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Mary Ann Bird grew up feeling unlovely, unpresentable, unloved. 

From birth she had been afflicted with a variety of disfiguring features.  She recounts her feelings – and the moment in which everything changed – in her book The Whisper Test

I grew up knowing I was different, and I hated it.

I was born with a cleft palate, and when I started school, my classmates made it clear to me how I looked to others: a little girl with a misshapen lip, crooked nose, lopsided teeth, and garbled speech.

When schoolmates asked, “What happened to your lip?” I’d tell them I’d fallen and cut it on a piece of glass.  Somehow it seemed more acceptable to have suffered an accident than to have been born different.   I was convinced that no one outside my family could love me.

There was, however, a teacher in the second grade whom we all adored — Mrs. Leonard by name. She was short, round, happy — a sparkling lady.

Annually we had a hearing test. Mrs. Leonard gave the test to everyone in the class, and finally it was my turn. I knew from past years that as we stood against the door and covered one ear, the teacher sitting at her desk would whisper something, and we would have to repeat it back — things like “The sky is blue” or “Do you have new shoes?”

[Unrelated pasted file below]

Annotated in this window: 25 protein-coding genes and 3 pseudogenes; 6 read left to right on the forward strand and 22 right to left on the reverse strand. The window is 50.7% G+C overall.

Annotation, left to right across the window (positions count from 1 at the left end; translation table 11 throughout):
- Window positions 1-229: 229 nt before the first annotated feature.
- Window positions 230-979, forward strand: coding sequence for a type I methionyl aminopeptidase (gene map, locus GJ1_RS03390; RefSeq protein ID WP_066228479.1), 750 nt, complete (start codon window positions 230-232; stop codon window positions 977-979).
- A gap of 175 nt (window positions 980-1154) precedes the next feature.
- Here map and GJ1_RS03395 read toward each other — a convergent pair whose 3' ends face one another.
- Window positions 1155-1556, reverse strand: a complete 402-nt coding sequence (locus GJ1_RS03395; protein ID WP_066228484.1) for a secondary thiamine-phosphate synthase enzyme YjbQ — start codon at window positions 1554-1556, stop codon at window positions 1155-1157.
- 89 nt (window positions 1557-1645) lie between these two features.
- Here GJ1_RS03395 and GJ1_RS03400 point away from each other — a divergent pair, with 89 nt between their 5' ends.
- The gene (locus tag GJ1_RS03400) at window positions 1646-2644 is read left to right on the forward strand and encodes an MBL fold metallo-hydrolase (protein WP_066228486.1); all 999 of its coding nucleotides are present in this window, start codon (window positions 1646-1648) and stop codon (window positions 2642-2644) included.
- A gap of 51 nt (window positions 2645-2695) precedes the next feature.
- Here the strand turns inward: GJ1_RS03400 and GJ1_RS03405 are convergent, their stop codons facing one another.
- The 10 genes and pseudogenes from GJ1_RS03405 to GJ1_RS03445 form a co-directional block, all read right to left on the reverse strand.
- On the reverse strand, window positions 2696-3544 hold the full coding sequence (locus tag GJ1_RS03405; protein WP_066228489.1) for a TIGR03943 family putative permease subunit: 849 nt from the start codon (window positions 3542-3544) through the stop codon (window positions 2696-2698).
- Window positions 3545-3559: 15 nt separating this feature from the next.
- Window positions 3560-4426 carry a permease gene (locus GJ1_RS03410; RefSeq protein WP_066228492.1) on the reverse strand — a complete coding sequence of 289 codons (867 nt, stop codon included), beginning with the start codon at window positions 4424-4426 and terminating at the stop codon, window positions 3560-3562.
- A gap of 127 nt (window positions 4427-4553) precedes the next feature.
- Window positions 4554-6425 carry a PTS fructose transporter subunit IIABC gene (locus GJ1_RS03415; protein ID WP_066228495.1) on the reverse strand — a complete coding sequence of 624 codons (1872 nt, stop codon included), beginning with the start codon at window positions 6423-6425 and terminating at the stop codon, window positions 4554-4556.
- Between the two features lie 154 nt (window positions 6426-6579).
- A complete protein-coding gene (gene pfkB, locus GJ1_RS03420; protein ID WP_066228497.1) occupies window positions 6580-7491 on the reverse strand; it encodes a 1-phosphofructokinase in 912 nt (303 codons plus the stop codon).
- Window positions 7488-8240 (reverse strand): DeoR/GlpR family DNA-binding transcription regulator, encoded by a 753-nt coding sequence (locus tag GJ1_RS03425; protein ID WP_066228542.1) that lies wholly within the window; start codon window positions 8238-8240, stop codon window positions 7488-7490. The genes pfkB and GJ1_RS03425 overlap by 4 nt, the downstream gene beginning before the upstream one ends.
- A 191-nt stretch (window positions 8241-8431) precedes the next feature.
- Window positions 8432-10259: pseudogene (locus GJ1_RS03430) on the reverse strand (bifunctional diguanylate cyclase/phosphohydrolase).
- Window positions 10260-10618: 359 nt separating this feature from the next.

I waited there for those words that God must have put into her mouth, those seven words that changed my life.

Mrs. Leonard said, in her whisper, “I wish you were my little girl.”

Mary Ann Bird ultimately became a teacher herself – the kind of teacher who, like Mrs. Leonard, knew the transforming power of words.

Sometimes, in our most foolish moments, we fantasize how wonderful it would be to be rich, famous, powerful, beautiful, respected, maybe even feared. 

But nothing holds a candle to being loved.  Wanted.  Chosen.   

And when God’s Son tells us that, the effect is off the charts.   

Jesus said to his disciples, “You didn’t choose me, remember; I chose you, and put you in the world to bear fruit, fruit that won’t spoil. As fruit bearers, whatever you ask the Father in relation to me, he gives you” (John 15:16).

It’s dismal to think that the purpose of life is simply to play the cards we are dealt, one day at a time, and that no one much cares how things turn out.

It’s electrifying to learn there is Someone who has chosen us – just as we are – to bear His name and to do His work.

And to live all our days knowing we are eternally wanted.